BIRD LIFE THROUGHOUT THE YEAR
of the thrushes, are the first to lose heart. They may be seen hopping about, tame and disconsolate, on the frozen grass-fields, or turning over the dead leaves in the woods. Soon there is downright want, and the weakest begin to go to the wall. An outcry from under the hedge-side calls attention to two magpies who are bullying a distressed starling which has fallen into their evil clutches. Another note of feebler protest comes from a thrush in reduced circumstances which is being attacked by one of its stronger brethren. How little reck the merry hares of the weather, as they play about the frosty grass by a cover-side.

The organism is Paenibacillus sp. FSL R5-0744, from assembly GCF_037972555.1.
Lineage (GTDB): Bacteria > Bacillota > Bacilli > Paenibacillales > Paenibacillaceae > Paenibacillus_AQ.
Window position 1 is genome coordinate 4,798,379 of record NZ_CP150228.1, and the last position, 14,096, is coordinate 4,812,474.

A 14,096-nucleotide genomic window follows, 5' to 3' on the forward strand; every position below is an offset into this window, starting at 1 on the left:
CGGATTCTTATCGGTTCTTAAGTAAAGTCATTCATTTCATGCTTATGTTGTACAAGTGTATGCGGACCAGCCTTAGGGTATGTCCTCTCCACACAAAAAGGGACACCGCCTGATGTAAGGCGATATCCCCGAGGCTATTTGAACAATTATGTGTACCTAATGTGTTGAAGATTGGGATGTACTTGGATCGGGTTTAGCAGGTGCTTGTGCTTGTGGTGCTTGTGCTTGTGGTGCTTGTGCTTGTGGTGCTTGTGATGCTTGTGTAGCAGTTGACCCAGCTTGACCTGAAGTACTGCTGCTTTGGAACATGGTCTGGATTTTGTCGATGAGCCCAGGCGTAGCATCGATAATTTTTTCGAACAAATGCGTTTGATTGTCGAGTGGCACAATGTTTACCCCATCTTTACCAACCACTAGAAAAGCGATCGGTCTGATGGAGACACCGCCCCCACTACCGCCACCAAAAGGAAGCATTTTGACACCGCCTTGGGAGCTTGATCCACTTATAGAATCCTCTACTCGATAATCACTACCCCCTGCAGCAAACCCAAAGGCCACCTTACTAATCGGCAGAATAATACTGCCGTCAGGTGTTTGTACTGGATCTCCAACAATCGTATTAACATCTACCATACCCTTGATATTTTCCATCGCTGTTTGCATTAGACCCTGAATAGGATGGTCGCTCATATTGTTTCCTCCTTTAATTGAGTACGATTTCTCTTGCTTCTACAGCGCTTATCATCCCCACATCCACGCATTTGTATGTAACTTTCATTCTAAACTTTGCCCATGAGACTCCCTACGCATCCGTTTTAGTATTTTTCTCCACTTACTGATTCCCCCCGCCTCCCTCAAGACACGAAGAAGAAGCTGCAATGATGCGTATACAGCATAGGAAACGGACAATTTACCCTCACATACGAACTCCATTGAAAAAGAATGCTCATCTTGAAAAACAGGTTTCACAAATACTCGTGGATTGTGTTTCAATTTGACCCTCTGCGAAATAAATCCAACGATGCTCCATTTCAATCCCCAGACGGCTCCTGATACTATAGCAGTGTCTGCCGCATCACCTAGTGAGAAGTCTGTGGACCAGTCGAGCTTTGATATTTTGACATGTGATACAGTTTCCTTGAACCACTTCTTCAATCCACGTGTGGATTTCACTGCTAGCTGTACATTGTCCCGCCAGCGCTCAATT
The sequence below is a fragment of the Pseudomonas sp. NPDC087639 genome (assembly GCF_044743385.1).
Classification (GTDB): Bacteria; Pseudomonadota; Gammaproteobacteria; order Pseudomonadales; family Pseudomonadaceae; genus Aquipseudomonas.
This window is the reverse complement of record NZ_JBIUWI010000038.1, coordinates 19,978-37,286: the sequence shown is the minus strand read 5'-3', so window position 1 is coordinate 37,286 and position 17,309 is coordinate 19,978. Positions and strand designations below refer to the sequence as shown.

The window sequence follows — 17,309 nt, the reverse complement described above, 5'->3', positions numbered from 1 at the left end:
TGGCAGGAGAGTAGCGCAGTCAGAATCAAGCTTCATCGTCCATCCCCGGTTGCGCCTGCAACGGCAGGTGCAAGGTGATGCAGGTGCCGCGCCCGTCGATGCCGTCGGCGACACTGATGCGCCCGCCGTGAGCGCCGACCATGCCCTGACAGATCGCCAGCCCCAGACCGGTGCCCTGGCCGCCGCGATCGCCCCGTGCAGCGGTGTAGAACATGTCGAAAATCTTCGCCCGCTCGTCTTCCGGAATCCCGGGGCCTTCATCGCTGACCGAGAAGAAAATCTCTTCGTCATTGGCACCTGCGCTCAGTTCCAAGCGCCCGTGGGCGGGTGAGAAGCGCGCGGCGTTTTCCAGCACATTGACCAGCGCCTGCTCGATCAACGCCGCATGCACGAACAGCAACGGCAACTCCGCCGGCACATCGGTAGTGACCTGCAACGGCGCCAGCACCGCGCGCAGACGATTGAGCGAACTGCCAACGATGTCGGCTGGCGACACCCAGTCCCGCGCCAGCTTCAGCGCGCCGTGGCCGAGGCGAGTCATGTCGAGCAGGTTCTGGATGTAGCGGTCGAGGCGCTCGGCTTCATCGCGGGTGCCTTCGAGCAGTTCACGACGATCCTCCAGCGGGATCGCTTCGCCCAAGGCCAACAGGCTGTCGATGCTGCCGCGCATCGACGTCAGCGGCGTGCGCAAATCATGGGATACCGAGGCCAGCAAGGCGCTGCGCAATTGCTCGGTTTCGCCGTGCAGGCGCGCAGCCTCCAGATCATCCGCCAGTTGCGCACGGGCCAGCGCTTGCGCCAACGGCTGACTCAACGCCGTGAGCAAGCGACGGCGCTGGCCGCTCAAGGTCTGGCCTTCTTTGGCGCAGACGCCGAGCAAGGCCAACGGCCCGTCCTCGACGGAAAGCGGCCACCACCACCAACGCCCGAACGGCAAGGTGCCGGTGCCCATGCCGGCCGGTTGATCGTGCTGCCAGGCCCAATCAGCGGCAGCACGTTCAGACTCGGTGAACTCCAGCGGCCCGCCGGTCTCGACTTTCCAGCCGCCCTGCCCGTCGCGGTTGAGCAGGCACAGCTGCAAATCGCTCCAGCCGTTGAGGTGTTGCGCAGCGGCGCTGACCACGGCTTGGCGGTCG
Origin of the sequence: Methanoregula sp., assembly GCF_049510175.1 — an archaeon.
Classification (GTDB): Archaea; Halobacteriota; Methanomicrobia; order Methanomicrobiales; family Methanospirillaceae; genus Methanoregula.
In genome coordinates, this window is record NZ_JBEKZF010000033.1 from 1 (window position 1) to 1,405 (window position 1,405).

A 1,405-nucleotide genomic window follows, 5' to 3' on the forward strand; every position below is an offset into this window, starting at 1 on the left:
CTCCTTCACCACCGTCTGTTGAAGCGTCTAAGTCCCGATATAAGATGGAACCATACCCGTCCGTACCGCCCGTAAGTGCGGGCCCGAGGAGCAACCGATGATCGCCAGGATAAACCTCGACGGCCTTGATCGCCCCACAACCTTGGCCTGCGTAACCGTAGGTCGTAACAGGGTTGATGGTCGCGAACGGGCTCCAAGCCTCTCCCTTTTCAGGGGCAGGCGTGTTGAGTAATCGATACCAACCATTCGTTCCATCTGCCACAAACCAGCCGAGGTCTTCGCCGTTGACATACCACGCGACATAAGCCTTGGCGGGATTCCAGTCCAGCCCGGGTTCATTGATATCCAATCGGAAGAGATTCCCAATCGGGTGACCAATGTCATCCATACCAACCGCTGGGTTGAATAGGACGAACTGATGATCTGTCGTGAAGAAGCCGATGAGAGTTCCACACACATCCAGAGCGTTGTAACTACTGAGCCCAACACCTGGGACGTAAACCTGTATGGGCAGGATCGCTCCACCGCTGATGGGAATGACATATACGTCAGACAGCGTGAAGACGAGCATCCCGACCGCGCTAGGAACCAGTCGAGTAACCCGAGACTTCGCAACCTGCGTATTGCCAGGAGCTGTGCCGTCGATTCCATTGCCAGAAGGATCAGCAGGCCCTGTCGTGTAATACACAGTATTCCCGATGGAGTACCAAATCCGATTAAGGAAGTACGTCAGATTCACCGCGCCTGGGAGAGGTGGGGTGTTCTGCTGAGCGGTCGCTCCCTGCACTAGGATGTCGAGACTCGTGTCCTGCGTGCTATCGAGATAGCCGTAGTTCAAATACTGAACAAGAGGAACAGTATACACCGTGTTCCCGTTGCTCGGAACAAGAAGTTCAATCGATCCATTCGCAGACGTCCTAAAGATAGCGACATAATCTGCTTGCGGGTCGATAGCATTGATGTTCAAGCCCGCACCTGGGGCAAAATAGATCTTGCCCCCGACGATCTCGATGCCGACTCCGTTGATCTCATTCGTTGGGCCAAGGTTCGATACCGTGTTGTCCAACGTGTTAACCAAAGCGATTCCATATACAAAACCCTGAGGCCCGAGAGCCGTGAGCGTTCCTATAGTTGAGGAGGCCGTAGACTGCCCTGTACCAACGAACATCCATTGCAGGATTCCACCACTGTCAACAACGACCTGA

Now is the time for those charitably disposed towards the feathered folk to come to their assistance, to open a soup-kitchen, or its equivalent, for the starving and unemployed. Restrict not the dole to crumbs—all too Spartan fare—but with kitchen-scraps of every kind, shreds of meat, potatoes, suet—even if a few raisins and kernels of nuts chopped fine be considered too lavish an addition—we may prepare a banquet worthy of the attention of an avian Lucullus. There is no need to spread the invitation; a crowd will be waiting every day at the wonted hour. Nor must we forget a pan of tepid water, for in times of frost birds often suffer as much from thirst as from hunger. And right well are we repaid for our trouble by the amusement which the bird-table affords, and by the traits and eccentricities of the various guests. The robin at these